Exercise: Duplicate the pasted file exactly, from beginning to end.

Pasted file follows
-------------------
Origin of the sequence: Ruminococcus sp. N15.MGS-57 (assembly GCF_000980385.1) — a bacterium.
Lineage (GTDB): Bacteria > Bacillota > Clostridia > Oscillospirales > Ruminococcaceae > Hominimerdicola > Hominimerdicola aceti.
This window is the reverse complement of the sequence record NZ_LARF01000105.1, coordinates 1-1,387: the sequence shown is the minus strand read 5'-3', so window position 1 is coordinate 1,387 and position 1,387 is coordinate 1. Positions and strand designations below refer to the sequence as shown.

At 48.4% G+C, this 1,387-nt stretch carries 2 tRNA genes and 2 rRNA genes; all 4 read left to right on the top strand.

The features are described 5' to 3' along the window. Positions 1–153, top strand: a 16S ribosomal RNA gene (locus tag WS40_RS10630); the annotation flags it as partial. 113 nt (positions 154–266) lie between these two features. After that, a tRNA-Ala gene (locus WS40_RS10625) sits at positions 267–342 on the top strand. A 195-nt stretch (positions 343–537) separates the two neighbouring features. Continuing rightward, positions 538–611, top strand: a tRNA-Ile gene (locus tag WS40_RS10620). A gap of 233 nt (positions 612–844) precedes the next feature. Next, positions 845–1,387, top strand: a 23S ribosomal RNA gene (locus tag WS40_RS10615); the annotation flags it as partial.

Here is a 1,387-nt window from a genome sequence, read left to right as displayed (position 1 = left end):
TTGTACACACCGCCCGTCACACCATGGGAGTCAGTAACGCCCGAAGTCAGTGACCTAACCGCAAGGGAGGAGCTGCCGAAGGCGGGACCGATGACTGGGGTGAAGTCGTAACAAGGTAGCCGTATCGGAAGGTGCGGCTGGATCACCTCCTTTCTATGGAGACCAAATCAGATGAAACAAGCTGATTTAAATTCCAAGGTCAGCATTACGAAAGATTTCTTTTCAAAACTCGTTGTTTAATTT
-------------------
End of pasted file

Origin of the sequence: Ruminococcus sp. N15.MGS-57 (assembly GCF_000980385.1) — a bacterium.
Lineage (GTDB): Bacteria > Bacillota > Clostridia > Oscillospirales > Ruminococcaceae > Hominimerdicola > Hominimerdicola aceti.
This window is the reverse complement of the sequence record NZ_LARF01000105.1, coordinates 1-1,387: the sequence shown is the minus strand read 5'-3', so window position 1 is coordinate 1,387 and position 1,387 is coordinate 1. Positions and strand designations below refer to the sequence as shown.

At 48.4% G+C, this 1,387-nt stretch carries 2 tRNA genes and 2 rRNA genes; all 4 read left to right on the top strand.

The features are described 5' to 3' along the window. Positions 1–153, top strand: a 16S ribosomal RNA gene (locus tag WS40_RS10630); the annotation flags it as partial. 113 nt (positions 154–266) lie between these two features. After that, a tRNA-Ala gene (locus WS40_RS10625) sits at positions 267–342 on the top strand. A 195-nt stretch (positions 343–537) separates the two neighbouring features. Continuing rightward, positions 538–611, top strand: a tRNA-Ile gene (locus tag WS40_RS10620). A gap of 233 nt (positions 612–844) precedes the next feature. Next, positions 845–1,387, top strand: a 23S ribosomal RNA gene (locus tag WS40_RS10615); the annotation flags it as partial.

Here is a 1,387-nt window from a genome sequence, read left to right as displayed (position 1 = left end):
TTGTACACACCGCCCGTCACACCATGGGAGTCAGTAACGCCCGAAGTCAGTGACCTAACCGCAAGGGAGGAGCTGCCGAAGGCGGGACCGATGACTGGGGTGAAGTCGTAACAAGGTAGCCGTATCGGAAGGTGCGGCTGGATCACCTCCTTTCTATGGAGACCAAATCAGATGAAACAAGCTGATTTAAATTCCAAGGTCAGCATTACGAAAGATTTCTTTTCAAAACTCGTTGTTTAATTT